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Platform

Xbox

 

Genre

Shooter

 

Publisher

Ubisoft

 

Developer

Crytek / Ubisoft Montreal

 

ESRB

M (Mature)

 

Released

September 27, 2005

 

 

- Dapples of light!
- Good balance between shooting and sneaking
- Multiplayer extends playtime
- Map Editor that people might actually use!
- "Funnelled" but still has plenty of approach options

 

 

- Some save checkpoints are very far apart
- AI that doesn't always fire on all cylinders
- Vehicles feel "floaty" at times

 

 

Review: Breakdown (XB)

Review: Halo 2 (XB)

Review: Hitman Contracts (XB)

Review: Splinter Cell Chaos Theory (XB)

 

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Far Cry Instincts

Score: 8.9 / 10

 

far cry instincts          far cry instincts

 

I would love to begin a review the same way Far Cry Instincts begins -- with some profanity, gorgeous shots of an island paradise, then a big explosion followed by a quick swim. Unfortunately, the Armchair Empire lacks a sufficient budget for such frills. Instead we have to stick with a bunch of words strung together, often without the necessary punctuation or any adherence to the arcane and ancient art of Grammar, that meanders for a hundred words (or so) as we try to appear coherent and draw the reader to actually take a look at more than just the review score.

You play as Jack Carver, a man with a troubled past hiding from the New York mob. Always eager to make a buck, he takes a charter to a group of islands the locals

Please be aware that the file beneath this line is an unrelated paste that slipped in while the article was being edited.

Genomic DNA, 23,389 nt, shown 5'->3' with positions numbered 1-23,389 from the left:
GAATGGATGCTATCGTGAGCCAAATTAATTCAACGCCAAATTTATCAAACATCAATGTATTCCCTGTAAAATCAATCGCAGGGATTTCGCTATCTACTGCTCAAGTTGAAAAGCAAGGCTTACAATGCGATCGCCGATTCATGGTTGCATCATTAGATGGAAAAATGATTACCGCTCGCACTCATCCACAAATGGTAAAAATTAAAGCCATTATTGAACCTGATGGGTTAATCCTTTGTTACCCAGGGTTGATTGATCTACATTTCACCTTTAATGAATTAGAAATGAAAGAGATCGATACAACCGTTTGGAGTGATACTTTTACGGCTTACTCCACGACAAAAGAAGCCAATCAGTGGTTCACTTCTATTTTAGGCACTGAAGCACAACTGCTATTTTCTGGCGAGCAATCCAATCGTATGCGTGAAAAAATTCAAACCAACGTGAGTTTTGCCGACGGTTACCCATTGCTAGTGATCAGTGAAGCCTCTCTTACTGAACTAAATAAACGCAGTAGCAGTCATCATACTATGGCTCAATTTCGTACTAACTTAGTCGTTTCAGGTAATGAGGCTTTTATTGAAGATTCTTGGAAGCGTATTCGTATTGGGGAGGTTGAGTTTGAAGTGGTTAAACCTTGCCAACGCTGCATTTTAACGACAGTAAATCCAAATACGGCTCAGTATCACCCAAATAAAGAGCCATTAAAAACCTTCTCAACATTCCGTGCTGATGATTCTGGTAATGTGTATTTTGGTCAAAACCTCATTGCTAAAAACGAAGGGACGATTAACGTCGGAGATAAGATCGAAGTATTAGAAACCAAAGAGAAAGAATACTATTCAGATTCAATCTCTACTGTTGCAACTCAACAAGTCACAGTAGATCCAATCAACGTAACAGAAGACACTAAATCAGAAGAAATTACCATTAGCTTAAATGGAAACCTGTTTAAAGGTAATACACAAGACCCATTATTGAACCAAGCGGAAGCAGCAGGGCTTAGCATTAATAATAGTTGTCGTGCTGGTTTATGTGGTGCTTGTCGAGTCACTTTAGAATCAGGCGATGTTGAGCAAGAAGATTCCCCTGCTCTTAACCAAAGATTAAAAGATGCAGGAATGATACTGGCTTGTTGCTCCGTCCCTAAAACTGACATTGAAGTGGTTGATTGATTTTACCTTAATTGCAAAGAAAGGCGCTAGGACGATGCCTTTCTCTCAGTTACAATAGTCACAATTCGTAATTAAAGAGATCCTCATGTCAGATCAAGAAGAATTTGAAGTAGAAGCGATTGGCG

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stay away from. After the explosive opening, it becomes apparent that a psycho doctor, Dr. Krieger, is conducting some "interesting" experiments. It's not long until Jack becomes a subject of these experiments and he develops some extremely primal (and powerful) moves that complement the arsenal of weapons available on the island such as shotguns, automatic pistols and, what has become a Far

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Cry trademark, long range sniper rifles.

The sniper rifles to an excellent job conveying the size of each area. Distances feel sufficiently long though not quite as long as the PC original, which is much more "open" with much less "go that way, dummy," than is found in Instincts, which has a decidedly funnelled design. But don't take that to mean Instincts plays like its on rails. Most areas feel "organic" to some extent because you can approach a given situation a number of ways and meet with success. Rig very deadly looking trip lines throughout a forested area, get the attention of your enemies then sprint back into the forest and listen to the anguished cries of your pursuers? Grab an ATV and drive like hell? Or quietly crawl on your belly through the underbrush and make opportunistic kills with a silenced weapon? There's a lot of choice.